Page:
When a midnight-show radio host receives an anonymous hint about a mysterious murder, he sets out to find the real killer and needs to convince the police they’re after the wrong person.
The premise has possibilities except there does not appear to be a compelling dramatic reason for the radio host to pursue the anonymous tip. Mere curiosity isn’t enough. What is his personal stake? What’s the trip wire in his mind that the tip sets off that compels him to find the real killer? Why is he the only one who cares enough to follow up on the tip?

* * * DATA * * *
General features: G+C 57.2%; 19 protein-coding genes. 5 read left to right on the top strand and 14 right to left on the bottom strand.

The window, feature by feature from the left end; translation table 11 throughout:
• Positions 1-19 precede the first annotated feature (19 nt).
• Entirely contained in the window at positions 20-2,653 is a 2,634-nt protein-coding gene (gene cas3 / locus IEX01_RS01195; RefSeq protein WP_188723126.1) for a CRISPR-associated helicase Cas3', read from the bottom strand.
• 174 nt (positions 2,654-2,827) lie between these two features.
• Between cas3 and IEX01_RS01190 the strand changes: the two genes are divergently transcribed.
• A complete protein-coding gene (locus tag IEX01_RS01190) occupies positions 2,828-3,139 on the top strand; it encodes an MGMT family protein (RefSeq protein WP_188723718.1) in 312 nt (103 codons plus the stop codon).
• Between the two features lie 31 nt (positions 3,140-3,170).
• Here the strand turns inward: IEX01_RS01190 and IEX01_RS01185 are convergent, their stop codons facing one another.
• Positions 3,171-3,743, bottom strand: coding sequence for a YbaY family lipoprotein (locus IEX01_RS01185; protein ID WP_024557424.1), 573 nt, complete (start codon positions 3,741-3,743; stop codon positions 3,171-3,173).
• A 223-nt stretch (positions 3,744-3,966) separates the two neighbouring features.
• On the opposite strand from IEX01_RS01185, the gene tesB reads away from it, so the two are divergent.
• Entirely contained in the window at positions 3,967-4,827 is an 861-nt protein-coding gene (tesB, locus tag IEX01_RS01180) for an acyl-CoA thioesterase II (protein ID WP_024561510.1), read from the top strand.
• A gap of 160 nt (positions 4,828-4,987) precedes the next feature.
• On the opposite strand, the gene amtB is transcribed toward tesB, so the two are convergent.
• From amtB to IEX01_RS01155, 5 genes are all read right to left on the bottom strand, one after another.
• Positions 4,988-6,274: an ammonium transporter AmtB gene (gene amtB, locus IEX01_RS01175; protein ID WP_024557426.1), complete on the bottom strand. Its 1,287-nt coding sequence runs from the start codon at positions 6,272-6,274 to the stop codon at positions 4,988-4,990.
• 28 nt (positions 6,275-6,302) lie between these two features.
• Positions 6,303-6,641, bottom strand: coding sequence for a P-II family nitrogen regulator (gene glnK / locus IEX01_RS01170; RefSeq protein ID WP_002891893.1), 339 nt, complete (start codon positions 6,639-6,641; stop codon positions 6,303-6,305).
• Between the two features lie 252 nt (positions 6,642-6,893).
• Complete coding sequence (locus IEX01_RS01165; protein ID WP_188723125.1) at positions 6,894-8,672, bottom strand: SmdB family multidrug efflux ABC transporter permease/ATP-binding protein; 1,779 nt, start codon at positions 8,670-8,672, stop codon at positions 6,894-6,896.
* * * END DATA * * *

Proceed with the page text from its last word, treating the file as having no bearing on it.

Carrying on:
There is a book with a similar concept.
Here’s the logline of “Intent To Kill” By James Grippando:
Ryan James, a former minor-league baseball player turned sports radio host, receives an anonymous tip about the unsolved hit-and-run accident that killed his wife three years prior live on the air, but the information points to a powerful New England family, and puts Ryan, his wife’s brother “Babes,” and the case’s prosecutor in danger.